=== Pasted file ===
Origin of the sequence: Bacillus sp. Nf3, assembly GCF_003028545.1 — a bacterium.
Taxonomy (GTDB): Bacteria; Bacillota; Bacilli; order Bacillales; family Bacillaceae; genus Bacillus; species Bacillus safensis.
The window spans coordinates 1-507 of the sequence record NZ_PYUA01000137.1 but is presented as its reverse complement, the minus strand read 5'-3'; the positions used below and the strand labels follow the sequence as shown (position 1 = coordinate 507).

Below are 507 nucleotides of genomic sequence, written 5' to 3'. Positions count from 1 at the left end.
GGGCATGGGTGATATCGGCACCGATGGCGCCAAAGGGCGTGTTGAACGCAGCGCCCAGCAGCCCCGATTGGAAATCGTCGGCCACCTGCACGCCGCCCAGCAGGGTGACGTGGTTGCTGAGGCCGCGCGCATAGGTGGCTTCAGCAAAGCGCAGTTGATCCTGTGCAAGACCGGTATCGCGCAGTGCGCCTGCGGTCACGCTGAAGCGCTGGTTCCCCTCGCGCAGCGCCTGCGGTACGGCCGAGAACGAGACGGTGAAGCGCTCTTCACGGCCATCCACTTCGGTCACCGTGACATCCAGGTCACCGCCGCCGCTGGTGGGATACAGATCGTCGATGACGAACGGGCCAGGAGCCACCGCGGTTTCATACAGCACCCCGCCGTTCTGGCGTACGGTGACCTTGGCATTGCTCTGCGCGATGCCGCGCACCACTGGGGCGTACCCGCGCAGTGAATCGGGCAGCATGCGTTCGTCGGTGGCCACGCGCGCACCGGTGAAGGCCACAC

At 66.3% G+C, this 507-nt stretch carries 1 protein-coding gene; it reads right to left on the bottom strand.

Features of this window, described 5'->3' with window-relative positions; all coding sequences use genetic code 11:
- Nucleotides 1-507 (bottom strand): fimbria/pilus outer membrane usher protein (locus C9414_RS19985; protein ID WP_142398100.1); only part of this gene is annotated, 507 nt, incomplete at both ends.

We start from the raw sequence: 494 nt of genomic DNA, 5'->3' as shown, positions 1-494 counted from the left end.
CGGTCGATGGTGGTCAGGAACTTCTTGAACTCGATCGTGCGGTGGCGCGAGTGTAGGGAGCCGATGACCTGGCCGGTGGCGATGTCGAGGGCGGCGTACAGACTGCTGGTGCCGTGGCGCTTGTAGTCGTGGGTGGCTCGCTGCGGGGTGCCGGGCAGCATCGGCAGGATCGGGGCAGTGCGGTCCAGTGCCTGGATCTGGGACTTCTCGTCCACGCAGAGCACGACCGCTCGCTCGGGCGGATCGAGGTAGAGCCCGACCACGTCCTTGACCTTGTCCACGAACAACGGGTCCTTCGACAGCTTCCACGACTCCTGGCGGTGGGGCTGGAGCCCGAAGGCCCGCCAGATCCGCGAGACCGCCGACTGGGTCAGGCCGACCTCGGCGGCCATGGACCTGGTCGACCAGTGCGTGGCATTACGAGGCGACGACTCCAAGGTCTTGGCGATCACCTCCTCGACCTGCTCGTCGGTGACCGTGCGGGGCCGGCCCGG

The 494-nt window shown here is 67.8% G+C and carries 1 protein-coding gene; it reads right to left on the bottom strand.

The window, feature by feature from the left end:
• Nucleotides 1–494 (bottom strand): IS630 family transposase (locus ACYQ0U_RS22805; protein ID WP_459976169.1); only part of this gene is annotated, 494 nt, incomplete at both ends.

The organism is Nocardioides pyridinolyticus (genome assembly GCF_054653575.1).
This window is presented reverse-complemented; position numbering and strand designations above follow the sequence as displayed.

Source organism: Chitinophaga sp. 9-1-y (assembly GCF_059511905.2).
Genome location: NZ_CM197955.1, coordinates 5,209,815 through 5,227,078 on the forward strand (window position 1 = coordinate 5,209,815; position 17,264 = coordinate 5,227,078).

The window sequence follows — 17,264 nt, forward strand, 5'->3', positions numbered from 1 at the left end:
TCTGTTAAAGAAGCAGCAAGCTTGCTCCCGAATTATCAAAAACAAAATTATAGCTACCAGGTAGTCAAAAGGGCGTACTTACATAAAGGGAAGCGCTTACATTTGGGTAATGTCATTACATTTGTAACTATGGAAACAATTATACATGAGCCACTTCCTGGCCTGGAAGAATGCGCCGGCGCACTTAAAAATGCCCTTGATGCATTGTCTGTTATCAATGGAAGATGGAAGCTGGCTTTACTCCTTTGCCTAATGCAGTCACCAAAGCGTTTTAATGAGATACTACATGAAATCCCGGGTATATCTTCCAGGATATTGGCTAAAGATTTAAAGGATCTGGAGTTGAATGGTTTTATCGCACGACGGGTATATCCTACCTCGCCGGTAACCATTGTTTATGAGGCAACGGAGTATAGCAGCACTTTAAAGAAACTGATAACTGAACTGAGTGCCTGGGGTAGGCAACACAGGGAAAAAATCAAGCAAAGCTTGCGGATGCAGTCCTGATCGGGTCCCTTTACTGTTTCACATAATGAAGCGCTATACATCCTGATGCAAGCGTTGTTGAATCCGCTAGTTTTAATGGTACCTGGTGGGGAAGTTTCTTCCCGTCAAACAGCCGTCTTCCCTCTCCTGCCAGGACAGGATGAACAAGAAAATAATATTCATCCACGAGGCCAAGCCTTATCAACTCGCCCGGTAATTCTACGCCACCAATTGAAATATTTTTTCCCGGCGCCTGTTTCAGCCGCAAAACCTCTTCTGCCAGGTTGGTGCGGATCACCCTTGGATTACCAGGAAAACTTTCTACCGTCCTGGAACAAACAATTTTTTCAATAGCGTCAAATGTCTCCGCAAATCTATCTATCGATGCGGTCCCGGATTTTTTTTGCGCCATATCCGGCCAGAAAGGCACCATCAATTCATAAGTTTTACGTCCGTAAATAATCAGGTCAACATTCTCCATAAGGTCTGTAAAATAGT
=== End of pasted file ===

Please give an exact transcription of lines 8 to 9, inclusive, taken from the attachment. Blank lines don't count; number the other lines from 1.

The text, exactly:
- Nucleotides 1-507 (bottom strand): fimbria/pilus outer membrane usher protein (locus C9414_RS19985; protein ID WP_142398100.1); only part of this gene is annotated, 507 nt, incomplete at both ends.

We start from the raw sequence: 494 nt of genomic DNA, 5'->3' as shown, positions 1-494 counted from the left end.